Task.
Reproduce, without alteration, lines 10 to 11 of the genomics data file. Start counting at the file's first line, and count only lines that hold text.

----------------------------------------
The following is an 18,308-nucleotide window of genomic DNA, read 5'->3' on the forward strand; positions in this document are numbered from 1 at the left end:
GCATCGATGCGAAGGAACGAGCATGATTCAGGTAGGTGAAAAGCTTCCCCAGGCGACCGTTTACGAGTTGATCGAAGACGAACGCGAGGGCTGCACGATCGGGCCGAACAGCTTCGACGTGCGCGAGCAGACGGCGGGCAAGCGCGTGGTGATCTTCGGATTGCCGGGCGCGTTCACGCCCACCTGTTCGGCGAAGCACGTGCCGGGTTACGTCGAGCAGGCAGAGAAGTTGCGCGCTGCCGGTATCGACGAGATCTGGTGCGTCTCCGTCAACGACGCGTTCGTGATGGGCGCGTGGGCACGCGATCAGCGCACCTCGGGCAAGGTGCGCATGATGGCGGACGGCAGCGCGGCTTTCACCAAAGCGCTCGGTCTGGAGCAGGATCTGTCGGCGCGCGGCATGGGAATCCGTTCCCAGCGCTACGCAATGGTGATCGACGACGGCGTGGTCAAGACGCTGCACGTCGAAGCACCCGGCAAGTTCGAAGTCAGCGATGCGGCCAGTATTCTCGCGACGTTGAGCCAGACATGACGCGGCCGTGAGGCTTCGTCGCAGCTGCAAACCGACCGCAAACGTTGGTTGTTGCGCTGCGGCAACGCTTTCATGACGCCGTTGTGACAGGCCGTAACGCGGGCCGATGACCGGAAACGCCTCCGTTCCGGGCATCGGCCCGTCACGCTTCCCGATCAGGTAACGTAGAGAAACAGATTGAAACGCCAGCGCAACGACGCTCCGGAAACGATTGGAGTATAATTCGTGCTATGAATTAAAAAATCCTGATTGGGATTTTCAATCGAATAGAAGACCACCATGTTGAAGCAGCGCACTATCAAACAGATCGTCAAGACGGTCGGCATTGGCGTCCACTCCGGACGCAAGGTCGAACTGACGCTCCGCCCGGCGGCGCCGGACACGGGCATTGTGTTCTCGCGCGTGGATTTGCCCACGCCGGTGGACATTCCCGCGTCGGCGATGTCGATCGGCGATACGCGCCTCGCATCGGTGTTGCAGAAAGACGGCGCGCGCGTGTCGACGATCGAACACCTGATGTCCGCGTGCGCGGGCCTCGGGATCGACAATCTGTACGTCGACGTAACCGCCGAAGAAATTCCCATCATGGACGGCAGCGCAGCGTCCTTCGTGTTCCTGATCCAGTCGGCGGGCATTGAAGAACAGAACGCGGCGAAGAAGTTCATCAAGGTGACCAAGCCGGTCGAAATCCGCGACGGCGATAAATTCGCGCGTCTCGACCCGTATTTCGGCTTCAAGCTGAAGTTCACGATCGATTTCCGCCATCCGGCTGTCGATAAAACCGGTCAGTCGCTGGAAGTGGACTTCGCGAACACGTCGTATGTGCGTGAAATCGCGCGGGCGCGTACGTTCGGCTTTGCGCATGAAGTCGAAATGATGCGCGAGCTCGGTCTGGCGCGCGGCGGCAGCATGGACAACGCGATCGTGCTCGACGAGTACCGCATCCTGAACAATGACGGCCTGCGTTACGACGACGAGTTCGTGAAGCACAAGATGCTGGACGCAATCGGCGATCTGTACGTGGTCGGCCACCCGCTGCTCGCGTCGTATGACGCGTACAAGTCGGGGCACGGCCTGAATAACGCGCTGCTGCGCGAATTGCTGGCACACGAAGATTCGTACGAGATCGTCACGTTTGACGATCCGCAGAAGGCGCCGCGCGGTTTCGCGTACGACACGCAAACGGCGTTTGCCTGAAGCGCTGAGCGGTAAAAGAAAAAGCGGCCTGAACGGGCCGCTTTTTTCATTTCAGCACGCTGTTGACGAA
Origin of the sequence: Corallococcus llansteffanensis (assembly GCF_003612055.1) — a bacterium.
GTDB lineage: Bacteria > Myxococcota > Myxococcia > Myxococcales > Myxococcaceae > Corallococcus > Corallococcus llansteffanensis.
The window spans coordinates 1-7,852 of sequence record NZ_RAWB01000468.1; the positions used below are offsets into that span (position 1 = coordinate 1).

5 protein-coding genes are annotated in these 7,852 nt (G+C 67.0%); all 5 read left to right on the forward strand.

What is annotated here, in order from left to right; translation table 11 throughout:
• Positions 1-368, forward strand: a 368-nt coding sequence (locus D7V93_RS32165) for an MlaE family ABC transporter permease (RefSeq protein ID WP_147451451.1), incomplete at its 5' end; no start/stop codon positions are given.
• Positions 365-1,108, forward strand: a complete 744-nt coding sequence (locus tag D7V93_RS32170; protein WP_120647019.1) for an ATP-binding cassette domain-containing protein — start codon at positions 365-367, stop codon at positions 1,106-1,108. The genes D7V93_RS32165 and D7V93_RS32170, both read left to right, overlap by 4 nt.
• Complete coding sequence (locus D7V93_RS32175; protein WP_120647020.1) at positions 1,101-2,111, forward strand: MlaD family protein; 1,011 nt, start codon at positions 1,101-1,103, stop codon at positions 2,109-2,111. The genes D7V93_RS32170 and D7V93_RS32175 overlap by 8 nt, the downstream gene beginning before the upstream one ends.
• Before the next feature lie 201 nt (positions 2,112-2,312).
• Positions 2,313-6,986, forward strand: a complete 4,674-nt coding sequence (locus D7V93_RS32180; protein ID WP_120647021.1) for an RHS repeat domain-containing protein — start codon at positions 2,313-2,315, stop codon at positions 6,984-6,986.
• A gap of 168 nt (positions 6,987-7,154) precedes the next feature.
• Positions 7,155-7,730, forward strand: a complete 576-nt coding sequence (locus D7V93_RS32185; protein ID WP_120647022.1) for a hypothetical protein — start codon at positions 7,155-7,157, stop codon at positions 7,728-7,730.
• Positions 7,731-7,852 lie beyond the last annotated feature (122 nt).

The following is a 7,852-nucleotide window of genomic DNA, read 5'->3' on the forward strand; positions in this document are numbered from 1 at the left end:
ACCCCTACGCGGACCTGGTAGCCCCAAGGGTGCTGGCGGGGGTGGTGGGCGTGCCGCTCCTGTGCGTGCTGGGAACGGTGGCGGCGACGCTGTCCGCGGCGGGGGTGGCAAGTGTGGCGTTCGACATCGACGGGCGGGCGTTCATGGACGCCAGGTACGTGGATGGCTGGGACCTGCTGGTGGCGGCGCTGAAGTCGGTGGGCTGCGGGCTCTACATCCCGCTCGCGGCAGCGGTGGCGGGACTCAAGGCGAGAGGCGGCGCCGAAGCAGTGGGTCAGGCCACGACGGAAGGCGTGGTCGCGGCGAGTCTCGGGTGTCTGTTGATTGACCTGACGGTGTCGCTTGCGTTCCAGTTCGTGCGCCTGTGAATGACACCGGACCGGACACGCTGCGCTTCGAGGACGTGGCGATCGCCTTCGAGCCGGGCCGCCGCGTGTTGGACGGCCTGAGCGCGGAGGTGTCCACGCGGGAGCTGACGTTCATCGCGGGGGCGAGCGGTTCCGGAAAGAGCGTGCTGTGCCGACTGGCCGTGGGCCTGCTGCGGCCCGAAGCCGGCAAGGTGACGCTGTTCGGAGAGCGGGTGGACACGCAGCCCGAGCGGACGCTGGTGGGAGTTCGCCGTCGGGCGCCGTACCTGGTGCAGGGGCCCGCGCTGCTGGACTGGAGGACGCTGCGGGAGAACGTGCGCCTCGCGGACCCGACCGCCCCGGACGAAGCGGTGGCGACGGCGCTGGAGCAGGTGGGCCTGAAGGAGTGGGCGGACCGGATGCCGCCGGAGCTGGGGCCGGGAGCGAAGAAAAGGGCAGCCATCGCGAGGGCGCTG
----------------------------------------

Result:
• Complete coding sequence (locus D7V93_RS32175; protein WP_120647020.1) at positions 1,101-2,111, forward strand: MlaD family protein; 1,011 nt, start codon at positions 1,101-1,103, stop codon at positions 2,109-2,111. The genes D7V93_RS32170 and D7V93_RS32175 overlap by 8 nt, the downstream gene beginning before the upstream one ends.
• Before the next feature lie 201 nt (positions 2,112-2,312).